Jesus loved option C. It’s why he would have made a horrible presidential candidate. The Pharisees ask him about paying taxes to the emperor (Mt. 22: 17). Is it lawful? It’s a simple “yes” or “no” question. A or B. Lawful or not.

But Jesus refuses the initial premise of the question. He reframes it and goes for option C. He says, It’s not about paying taxes or not, it’s about knowing where your allegiances lie.

He asks his questioners whose image is on the coin used to pay the tax and they respond that it’s an image of the emperor. What Matthew (and Mark and Luke) record him saying is, “Give therefore to the emperor the things that are the emperor’s and to God the things that are God’s” (vv. 19-21).

When you are looking for A or B, yes or no, and you get C, it can be maddening, humiliating, thwarting, frustrating….or it can be enlightening and life-giving. It can be life-transforming. What would option C look like on the issue of abortion or health care or the war in Iraq and Afghanistan or the economy? What would it look like in your own life?

Ernie and Joey got me to squirm last week when we played “stand for what you believe” during forum. They posed tough choices like “Is war ever okay or never okay?” and then asked us to stand on one side of the room or the other. A or B. Nothing in the middle. I tried hard to comply – really! But there were about 3 questions when I just absolutely could not take one side or the other. I could not agree with enough of one position or the other to stand solidly on that side. Or I could not agree with the initial premise of the question enough to agree that the two sides presented were adequate or mutually exclusive.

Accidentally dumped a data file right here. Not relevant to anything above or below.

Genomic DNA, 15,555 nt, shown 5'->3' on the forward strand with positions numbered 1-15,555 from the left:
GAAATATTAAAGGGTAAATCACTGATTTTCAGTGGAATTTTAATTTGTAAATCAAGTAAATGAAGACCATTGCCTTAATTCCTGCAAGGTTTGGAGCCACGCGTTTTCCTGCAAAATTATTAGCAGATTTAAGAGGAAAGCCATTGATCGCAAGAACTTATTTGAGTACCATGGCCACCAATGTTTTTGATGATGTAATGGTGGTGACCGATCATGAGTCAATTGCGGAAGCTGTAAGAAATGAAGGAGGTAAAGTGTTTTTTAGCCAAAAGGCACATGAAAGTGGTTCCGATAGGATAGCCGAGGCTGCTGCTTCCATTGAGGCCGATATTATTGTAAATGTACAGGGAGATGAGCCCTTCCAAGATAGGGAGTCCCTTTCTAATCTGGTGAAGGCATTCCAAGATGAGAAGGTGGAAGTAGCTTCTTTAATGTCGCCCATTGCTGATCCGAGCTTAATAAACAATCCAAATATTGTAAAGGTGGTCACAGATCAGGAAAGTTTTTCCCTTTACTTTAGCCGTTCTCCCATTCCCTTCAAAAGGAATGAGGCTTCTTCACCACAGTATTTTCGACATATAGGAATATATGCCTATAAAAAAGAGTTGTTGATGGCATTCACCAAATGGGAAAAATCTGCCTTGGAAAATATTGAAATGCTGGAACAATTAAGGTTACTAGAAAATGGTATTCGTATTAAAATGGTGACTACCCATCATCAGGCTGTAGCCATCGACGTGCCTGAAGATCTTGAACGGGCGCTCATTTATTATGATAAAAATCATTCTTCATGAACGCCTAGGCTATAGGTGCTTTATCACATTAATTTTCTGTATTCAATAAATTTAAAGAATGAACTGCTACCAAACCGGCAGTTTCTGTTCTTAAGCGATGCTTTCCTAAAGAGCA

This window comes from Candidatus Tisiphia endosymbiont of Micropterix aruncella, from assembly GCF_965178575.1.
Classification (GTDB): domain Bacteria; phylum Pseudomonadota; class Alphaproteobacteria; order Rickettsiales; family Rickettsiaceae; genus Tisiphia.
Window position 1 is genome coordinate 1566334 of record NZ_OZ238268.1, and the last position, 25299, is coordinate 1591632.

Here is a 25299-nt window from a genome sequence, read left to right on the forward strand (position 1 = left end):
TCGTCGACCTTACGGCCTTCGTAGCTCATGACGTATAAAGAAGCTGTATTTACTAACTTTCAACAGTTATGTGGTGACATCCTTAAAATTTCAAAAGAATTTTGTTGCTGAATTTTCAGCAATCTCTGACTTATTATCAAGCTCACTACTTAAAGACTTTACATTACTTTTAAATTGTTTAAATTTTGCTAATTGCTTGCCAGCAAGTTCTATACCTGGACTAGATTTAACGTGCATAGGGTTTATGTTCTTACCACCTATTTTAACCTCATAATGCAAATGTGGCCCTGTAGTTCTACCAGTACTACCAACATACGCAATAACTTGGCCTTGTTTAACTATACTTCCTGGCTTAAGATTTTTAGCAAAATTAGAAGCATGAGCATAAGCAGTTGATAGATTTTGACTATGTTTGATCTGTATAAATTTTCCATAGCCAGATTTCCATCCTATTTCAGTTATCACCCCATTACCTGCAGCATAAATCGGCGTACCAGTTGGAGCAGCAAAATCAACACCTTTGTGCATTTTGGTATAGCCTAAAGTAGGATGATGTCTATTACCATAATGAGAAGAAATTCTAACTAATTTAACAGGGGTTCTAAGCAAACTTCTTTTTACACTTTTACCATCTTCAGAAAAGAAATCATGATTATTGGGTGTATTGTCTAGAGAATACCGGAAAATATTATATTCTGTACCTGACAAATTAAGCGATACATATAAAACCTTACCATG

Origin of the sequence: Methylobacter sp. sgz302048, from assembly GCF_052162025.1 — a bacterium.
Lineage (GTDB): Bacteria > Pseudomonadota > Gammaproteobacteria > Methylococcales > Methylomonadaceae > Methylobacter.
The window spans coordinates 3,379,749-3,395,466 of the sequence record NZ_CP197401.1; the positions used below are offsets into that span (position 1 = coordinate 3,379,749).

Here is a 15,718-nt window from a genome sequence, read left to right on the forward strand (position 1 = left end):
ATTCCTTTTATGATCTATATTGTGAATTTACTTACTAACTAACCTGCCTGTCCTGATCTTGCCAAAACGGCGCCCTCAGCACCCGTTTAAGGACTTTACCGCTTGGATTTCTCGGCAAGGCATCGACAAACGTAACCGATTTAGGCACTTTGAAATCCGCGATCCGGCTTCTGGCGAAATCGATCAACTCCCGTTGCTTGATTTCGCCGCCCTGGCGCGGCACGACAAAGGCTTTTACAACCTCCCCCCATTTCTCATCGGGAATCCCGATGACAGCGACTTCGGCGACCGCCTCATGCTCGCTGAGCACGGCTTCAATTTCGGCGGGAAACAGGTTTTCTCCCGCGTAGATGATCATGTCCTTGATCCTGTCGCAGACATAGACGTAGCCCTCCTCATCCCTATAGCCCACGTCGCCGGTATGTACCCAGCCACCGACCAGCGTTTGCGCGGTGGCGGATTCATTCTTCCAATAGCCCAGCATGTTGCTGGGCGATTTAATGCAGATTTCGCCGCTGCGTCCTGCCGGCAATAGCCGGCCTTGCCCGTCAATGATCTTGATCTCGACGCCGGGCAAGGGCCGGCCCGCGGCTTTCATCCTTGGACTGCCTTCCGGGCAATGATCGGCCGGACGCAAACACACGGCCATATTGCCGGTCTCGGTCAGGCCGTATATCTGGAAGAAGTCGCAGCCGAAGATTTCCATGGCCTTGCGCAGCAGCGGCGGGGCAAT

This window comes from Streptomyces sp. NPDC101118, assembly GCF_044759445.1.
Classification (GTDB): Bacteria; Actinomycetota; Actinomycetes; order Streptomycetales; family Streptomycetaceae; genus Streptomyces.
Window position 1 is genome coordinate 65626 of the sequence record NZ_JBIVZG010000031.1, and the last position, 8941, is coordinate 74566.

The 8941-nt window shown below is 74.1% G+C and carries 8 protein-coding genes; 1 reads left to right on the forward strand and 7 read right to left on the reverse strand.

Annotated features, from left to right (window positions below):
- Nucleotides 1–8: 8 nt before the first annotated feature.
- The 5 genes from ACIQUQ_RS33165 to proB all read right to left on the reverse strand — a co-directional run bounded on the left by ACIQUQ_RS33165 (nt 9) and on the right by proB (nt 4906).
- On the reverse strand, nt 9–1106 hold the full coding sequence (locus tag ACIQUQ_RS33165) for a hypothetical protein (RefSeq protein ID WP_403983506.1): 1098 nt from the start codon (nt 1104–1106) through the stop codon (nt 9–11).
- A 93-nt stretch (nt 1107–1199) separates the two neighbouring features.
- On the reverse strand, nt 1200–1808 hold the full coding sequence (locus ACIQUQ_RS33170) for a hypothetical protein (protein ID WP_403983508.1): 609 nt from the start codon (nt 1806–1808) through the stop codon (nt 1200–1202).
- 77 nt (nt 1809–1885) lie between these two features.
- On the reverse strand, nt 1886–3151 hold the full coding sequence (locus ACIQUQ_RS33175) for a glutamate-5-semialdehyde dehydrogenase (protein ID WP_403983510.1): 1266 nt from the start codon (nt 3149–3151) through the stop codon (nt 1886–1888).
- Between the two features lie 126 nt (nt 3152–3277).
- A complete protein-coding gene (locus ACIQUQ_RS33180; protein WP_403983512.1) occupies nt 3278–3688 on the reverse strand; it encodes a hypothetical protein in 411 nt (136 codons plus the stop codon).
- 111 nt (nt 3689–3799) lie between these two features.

That made it hard to play the game. But – without elevating my poor gamesmanship to the level of good discipleship – isn’t that what Jesus does when they ask him about the taxes? It is a question meant to entrap him: either you choose the emperor and deny God or you choose God and incur the penalty for unlawfulness. Jesus avoids the trap and somehow manages to answer the question while also going beyond it (New Interpreter’s Bible Commentary, Vol. VIII, p. 420). His answer enables and condones paying taxes but it also renders the question moot. If I give to God the things that are God’s, isn’t that everything?

We trap ourselves when we settle for this being a primer on paying taxes. Yes, the Pharisees and Herodians pose a question about taxes, but what they are really interested in is laying a trap for Jesus. They are annoyed by now with his sneaky parables and upstart ways and they attempt to get him to say or do something for which they can rally the crowds to execute him. For them, the question is a trap, with taxes as the bait. Jesus sees this but he also has his own point to get across. For Jesus, it’s not about the taxes. It’s not even about the emperor. It’s about God.